It was a murder that stunned the nation almost 30 years ago, and continues to fascinate us today. On August 20, 1989, brothers Lyle and Erik Menendez killed their parents Jose and Kitty in a hail of gunfire. The two—who were 21 and 18, respectively, at the time— were tried and convicted of first-degree murder and conspiracy to commit murder. They each received life in prison without the possibility of parole and are currently serving out their sentences at the Richard J. Donovan Correctional Facility in San Diego, California.
Emmy-winning journalist Robert Rand has followed the Menendez murders from the beginning and has investigated and interviewed sources—including the brothers themselves—for almost 30 years. In his new book, The Menendez Murders, (BenBella Books; September 2018) Rand shares never-before-revealed details about the case, including the unlikely friendship the Erik and Lyle stuck up with O.J. Simpson (who was arrested, charged and ultimately acquitted of murdering his ex-wife Nicole Brown Simpson and her friend Ronald Goldman) while they were all inmates at the Los Angeles County Men’s Central Jail.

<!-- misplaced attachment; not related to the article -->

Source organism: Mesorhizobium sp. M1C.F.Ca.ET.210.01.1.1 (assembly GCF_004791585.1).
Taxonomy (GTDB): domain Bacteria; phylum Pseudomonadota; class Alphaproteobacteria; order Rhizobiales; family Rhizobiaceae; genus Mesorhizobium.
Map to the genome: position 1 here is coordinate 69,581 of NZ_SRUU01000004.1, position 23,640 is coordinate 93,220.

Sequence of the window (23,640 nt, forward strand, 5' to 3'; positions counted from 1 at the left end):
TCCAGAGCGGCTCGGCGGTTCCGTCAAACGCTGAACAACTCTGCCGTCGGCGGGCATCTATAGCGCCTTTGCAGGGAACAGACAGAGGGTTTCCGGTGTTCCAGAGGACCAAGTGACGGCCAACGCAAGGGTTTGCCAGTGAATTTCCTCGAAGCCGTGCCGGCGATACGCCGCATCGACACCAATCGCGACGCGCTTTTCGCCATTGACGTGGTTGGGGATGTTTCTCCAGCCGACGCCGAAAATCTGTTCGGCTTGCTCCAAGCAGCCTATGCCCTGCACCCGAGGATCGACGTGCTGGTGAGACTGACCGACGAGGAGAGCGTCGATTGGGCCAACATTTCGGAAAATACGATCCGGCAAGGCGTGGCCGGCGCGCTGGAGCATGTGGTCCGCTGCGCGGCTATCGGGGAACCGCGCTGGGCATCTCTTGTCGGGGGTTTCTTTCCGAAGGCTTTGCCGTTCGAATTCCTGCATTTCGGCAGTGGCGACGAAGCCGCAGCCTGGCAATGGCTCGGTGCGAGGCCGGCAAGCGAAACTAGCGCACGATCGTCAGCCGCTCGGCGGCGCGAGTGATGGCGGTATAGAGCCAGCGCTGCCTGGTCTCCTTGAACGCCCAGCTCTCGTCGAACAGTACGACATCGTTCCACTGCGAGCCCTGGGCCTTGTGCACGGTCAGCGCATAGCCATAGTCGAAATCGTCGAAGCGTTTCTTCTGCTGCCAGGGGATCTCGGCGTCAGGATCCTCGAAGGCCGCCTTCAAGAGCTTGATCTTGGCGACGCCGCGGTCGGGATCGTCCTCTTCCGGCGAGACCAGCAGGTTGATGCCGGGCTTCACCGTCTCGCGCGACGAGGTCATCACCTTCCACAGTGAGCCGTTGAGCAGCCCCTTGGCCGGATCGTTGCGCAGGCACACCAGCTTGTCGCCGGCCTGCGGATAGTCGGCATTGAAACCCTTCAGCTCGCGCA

Excerpt from The Menendez Murders, by Robert Rand (BenBella Books; September 2018), used with permission.
Erik Menendez knew something was up. On Friday afternoon, sheriff’s deputies ordered him to scrub the floors and walls of the entire seven-cell pod. Erik had been preoccupied for weeks writing a science-fiction novel. As he scoured the floor on his hands and knees, he watched the O.J. Simpson Bronco chase on TV. “It was very depressing, very sad,” said Erik. “I almost cried when his suicide letter was read on TV.” Just before 10:30 pm, a group of deputies escorted the former football hero to the empty cell next to Erik Menendez.
The first night was rough. “I didn’t see him cry, but I believe he was,” Erik told me from jail. “I could hear him moaning.”
Shortly after his arrival, Erik overheard Simpson talking about his case with one of the deputies. A deputy and a sergeant were stationed on suicide watch on chairs directly outside O.J.’s cell. A few minutes later, Simpson called out to his neighbor.
“Hey, Erik, it’s O.J.!”
“Okay, O.J., let me explain a few things about jail to you,” Erik whispered back.
“I told him not to talk to the deputies or inmates about his case. I told him not to worry—just calm down and relax. After that long chase, you can imagine what shape he was in.”